With the word ‚Orient‘ we connect something mysterious and mystical: magically lively cities, colorful souks, wonderful mosques decorated with arabesques, desert landscapes, veiled Bedouins…. All this sounds like a fairy tale from 1001 Arabian Nights. The Orient seems so different from Europe and America.
But where does the Orient start and where does it end? What is the Orient? The word ‚Orient‘ comes from Latin and means ‚rising sun‘ or ‚east‘. It is often simply said that the Orient is where Arabic is spoken. Others see the religion of Islam as the connecting one.
For our occidental culture, there is much more that connects us with the Orient than separates us. Many advanced civilizations were early developed in the Orient. Not only Islam, but also Christianity and Judaism originated in this region, even much earlier. The Orient is thus the cradle of the three monotheistic world religions. Many do not know that our current knowledge is based on many achievements of Muslim scholars, physicians, mathematicians, chemists, geographers and astronomers. Our numerical and decimal system was developed in the Orient. One of the first great physicians Ibn Sina (lat. Avicenna) came from Persia and was doctor, philosopher, physicist, mathematician, poet and alchemist. He worked, taught and lived in Isfahan in present-day Iran. Islamic scholars cultivated ancient cultural heritage long before the Renaissance era began in Europe.
Already 1300 years ago, Islam also wrote history on European soil. At that time, the Arab army leader Tariq ibn Ziyad crossed the sea gate of Gibraltar with his troops in the year 711 and moved to the Iberian Peninsula. He defeated the Visigoth King Rodrigo. From that moment on nothing stood in the way of Muslim rule. Islam was now a political, religious and cultural power in this region of Europe. The Arabs gave the peninsula the name Al-Andalus and created a culture in which Muslims, Jews and Christians lived together peacefully. The result was a cultural symbiosis of Orient and Occident. For more than 700 years, Andalusia had been multicultural. The library of Cordoba comprised more books than the rest of Western Europe combined at that time. The Alhambra in Granada, the Alcazar in Seville and the Mosque of Córdoba are still reminiscent of this golden age.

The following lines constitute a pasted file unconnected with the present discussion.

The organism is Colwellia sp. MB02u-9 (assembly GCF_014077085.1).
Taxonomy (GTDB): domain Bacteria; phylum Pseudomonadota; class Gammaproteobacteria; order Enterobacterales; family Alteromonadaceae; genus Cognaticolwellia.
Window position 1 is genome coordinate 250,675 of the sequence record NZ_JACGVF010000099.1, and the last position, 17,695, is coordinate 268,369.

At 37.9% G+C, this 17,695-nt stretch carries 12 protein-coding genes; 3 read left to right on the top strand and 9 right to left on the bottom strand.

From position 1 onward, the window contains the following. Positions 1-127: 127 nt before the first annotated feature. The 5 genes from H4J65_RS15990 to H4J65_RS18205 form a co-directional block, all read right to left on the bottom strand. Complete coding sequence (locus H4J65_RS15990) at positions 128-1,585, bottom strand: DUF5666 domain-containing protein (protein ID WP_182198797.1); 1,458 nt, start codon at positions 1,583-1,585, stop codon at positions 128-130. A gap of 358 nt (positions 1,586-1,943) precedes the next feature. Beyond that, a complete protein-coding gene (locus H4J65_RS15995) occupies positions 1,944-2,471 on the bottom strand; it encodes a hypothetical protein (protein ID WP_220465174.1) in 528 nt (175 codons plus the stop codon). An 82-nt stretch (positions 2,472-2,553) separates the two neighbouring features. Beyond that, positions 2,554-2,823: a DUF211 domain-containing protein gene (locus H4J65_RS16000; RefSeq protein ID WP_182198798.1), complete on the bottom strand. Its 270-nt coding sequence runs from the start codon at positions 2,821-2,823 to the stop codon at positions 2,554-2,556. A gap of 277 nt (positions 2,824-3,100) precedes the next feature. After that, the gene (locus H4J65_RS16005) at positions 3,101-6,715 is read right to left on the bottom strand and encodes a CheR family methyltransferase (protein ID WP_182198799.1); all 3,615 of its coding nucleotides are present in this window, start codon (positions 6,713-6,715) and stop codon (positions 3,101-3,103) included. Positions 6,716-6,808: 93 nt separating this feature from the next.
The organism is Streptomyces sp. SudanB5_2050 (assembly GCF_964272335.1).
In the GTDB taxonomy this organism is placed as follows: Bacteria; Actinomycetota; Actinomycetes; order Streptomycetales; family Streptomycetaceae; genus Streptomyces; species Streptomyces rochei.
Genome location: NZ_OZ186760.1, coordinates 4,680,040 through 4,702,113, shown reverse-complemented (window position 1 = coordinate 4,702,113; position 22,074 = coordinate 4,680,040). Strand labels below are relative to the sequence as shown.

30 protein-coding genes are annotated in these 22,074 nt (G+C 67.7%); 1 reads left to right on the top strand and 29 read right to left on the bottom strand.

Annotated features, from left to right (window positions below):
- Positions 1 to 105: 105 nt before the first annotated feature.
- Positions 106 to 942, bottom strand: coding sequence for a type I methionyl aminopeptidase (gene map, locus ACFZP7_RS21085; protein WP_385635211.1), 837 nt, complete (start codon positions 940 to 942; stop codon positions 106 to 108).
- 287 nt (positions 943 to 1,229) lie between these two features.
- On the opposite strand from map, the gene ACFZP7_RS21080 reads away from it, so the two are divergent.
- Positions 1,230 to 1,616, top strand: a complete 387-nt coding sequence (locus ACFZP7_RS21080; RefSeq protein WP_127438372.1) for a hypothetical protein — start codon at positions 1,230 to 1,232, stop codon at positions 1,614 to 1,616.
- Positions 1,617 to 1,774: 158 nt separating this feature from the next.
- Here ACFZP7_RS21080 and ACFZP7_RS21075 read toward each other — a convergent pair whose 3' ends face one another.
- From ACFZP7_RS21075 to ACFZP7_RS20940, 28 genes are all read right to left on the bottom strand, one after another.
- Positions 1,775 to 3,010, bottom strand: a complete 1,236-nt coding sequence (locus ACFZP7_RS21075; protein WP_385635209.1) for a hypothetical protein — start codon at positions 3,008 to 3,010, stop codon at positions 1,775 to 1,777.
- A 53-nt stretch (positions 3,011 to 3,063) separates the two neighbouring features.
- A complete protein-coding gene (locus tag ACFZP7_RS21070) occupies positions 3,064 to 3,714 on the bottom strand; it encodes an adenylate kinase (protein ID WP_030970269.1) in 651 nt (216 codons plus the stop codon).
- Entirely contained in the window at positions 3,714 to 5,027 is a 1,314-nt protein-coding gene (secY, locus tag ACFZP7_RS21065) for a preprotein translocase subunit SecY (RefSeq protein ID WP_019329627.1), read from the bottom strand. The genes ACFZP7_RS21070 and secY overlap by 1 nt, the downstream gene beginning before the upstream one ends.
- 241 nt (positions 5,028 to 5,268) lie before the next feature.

Unfortunately, such a peaceful coexistence of monotheistic religions could not be realized again until today. It dismays us when we think about the political situation in the Orient today. Unfortunately, this has been very depressing and worrying for many decades. The Israel-Palestine conflict seems unsolvable. The Arab Spring, at the beginning a great ray of hope, unfortunately evolved into smoke and sound in hindsight. Since then, the situation has worsened in many Arab countries, especially Syria. The civil war in Syria has been going on for more than eight years. As a result, many hundreds of thousands of refugees from these countries came to Europe. I think it’s important that we give these people a chance and help them integrate with us.
This blog does not want to be political. Nevertheless, I would like to say that armed conflicts are often the result of intolerance and ignorance of foreign cultures. Politicians, who put their country first and see only their own advantage, are unfortunately not helpful at all. It is precisely the different cultures that make our world so diverse and special. Identities exist only through differences, but one must respect diversity. Find common ground and respect differences. With this blog I would like to do my part to awaken your interest in the Orient, to reduce prejudices and to create more understanding for this foreign culture. I mainly look at the countries from Morocco to Oman; occasionally I will also touch European countries regarding the Orient.